Some Crazy Moments in Charleston History

The Lowcountry's history contains some great stories. Here are a few wild moments from the olden days of the Holy City.

House on Church Street after 1886 earthquake

The Earthquake

In 1886 magnitude 7 earthquake devastated the city of Charleston.
60 people died and the most of the buildings in the city suffered damage. It also destroyed railroad tracks and telegraph lines. One account claims that it wasn’t until the next day that a courier made it to Summerville and back and “brought back the cheering message that the world was not utterly destroyed”.

Some buildings are still effected 130 years later

A engraving of Blackbeard from 1724

Blackbeard's Siege of Charles Town

In 1718 Blackbeard blockaded Charleston’s harbor for six days.
His pirates pillaged ships and held the people onboard hostage. When he captured a high-ranking official he made a demand: he wanted medicine within two days, or he’d kill all the hostages. The people agreed to the demand and sent the captain a chest filled with medical supplies. And Blackbeard was good to his word releasing the hostages but keeping all their loot.

It was a big year for pirates in the Carolinas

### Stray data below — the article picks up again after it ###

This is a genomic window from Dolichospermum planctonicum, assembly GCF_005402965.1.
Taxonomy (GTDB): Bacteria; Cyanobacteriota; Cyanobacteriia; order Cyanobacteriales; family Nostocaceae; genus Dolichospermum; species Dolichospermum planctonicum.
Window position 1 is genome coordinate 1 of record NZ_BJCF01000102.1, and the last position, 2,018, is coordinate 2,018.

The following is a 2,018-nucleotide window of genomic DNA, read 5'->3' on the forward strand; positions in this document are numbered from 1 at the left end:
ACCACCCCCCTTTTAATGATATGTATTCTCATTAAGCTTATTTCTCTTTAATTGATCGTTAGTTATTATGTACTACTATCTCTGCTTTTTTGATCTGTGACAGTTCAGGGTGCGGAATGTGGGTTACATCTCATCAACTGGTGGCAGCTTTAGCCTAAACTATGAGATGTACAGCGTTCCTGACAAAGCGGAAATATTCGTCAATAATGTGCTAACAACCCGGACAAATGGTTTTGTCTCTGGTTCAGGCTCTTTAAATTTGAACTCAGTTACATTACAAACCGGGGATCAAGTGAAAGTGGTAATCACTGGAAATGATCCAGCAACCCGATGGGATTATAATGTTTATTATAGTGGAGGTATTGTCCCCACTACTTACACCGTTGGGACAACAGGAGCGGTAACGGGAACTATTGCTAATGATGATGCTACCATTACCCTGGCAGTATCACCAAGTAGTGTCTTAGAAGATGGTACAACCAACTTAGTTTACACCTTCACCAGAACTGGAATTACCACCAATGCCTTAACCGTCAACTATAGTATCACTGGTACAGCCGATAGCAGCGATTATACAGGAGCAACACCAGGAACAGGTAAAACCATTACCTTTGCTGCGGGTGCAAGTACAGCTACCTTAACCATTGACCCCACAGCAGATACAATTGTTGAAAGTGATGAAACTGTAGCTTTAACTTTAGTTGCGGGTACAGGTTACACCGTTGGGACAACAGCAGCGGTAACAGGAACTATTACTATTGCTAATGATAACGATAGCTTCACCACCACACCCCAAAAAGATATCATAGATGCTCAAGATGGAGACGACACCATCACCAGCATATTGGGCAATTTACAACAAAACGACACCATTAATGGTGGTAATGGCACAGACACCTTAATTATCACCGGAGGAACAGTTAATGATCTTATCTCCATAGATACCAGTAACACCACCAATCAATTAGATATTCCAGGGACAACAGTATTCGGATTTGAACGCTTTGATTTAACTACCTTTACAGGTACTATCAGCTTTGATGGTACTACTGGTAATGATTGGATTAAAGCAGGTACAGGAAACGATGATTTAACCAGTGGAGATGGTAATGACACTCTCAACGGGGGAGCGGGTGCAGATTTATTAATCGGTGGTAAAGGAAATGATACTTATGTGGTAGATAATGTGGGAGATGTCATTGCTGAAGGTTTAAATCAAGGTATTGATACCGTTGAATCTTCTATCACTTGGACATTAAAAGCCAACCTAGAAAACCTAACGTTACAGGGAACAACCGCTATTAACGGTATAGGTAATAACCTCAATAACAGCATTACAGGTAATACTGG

The Cathedral of St. John & St. Finbar after the fire

The Great fire of 1861

Just a few weeks after South Carolina seceded from the Union, Charleston caught fire.
Around 9 pm on December 11, 1861, a fire started somewhere near East Bay and Hasell streets. Soon after 11 pm winds spread it six blocks to the south and the fire would continue to burn until 600 houses, all the public buildings, the market, and several churches were destroyed. Fire fighters blew up 14 houses along Queen street to try and stop the fire. Pictures from after the civil still show large parts of the city yet to be rebuilt from this fire.

A Charleston City ordinance from 1802 lets the fire department blow up your house

A Spanish Galley wrecked in a storm

The Hurricane that saved Charles Town

In August 1686 three Spanish ships had already destroyed Stuart’s Town (near Beaufort) and were heading up the coast to Charles Town.
But then a storm came off the Atlantic and grounded two of the ships and forced the other ship to turn back. The Hurricane destroyed most of the wooden buildings in Charleston. But it kept the town safe from pillaging and was named “The Spanish Repulse Hurricane”. That makes it the first named storm to hit the colonial coast, and the first recorded hurricane to hit Charleston.

The Spanish stopped on Edisto Island to pillage the governor's house first

These are just a few of the hundreds of weird and interesting stories throughout the history of Charleston.